I had been reading about the current shortage of real estate inventory. Because of it, people have been offering to pay more than the listing price for houses. As I perused the real estate listings, I found a house for sale in the 1400 block of North Parkside. The listing price was $125,000. Based on the pictures accompanying the listing, it was easy to see that the house needed at least a minimum of $50,000, maximum of $100,000 in work. At minimum, it would need a complete gutting of the interior, with a new kitchen and bathroom a must. I would presume the heating system and hot water system would need to be replaced. Repairs to the front and back porch would also be a necessity. And a new roof.
The listing said the house was “hot” and would sell quickly. Being a skeptic, I wondered if it would. So every couple of days I would check the listing to see what was going on. In just over two weeks, the listing went from available to sell pending. And another quick check of the listing a couple of days ago showed it’s now reported as having sold. The fact that it closed that quickly means it was probably paid for in cash. And the closing price was $20,000 more than the asking price!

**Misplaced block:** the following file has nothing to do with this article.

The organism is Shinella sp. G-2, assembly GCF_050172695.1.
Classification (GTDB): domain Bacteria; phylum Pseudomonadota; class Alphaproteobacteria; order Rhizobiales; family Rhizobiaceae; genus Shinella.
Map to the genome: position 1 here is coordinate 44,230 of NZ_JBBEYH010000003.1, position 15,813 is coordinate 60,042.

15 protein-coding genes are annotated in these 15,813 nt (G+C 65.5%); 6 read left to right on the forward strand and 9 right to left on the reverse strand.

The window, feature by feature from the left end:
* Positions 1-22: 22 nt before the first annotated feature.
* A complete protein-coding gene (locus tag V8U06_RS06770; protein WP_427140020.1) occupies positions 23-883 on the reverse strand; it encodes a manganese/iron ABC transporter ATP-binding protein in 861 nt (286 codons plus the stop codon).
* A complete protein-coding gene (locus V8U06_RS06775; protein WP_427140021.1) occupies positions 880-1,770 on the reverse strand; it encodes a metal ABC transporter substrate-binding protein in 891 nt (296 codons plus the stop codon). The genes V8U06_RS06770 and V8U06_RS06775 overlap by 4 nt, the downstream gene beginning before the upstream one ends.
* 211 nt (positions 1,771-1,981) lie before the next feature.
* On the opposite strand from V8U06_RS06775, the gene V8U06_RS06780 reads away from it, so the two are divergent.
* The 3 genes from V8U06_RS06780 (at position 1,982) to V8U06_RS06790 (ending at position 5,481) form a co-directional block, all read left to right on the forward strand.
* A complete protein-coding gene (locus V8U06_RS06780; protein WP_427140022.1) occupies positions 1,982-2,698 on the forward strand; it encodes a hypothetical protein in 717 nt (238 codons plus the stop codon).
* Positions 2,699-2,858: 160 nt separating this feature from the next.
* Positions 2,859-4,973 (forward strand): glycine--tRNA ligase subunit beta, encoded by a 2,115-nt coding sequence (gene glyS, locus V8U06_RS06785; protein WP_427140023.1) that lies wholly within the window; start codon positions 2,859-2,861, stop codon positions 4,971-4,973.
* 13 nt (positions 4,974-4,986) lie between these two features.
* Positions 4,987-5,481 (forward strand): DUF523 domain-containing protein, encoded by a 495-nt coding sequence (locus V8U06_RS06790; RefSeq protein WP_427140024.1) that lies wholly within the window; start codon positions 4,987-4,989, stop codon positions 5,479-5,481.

Truthfully, I was amazed the house sold for that much. But it was probably purchased by an investor type who will be rehabbing the house to resell it. And the resale price is going to be an interesting one. So fair warning to people who try to sell their homes outside the current real estate agent market. With the housing market and the final sale prices going out the roof, you could be cheating yourself out of thousands of dollars if you accept a low cash offer. Rare is the property in Austin that should close for less than $100,000, no matter the condition.
I had the opportunity to be in a local home improvement store and checked the price of lumber. It is not a pretty sight! But when work has to be done, sometimes you have to bite the bullet and just pay the cost. I am fortunate in that the majority of my projects currently do not involve needing to purchase lumber.
With the real estate market in Austin booming, it is imperative to take care of the property we already have. Thus, I spent two weeks removing Home Depot’s Behr brand DeckOver paint from my deck. Since I am the one who painted it in the first place, my only anger was at myself for having been lured into the belief that the stuff would last for 10 years, maintenance free. It barely lasted four.
For the past couple of years it had been peeling in various spaces. I tried putting paint stripper on it, but even after an hour it would not get that stuff to come up. It was gummy like melted crayons. I was forced to use a heat gun and supplement that with a paint remover pad on a grinder. Finally I was able to make progress. I got the stuff all up and I’m currently resealing the deck with waterproofing sealer.
I currently do not have plans to sell my home, but when I do, I expect top dollar for it.
Arlene Jones writes a column for our sister publication, the Austin Weekly News.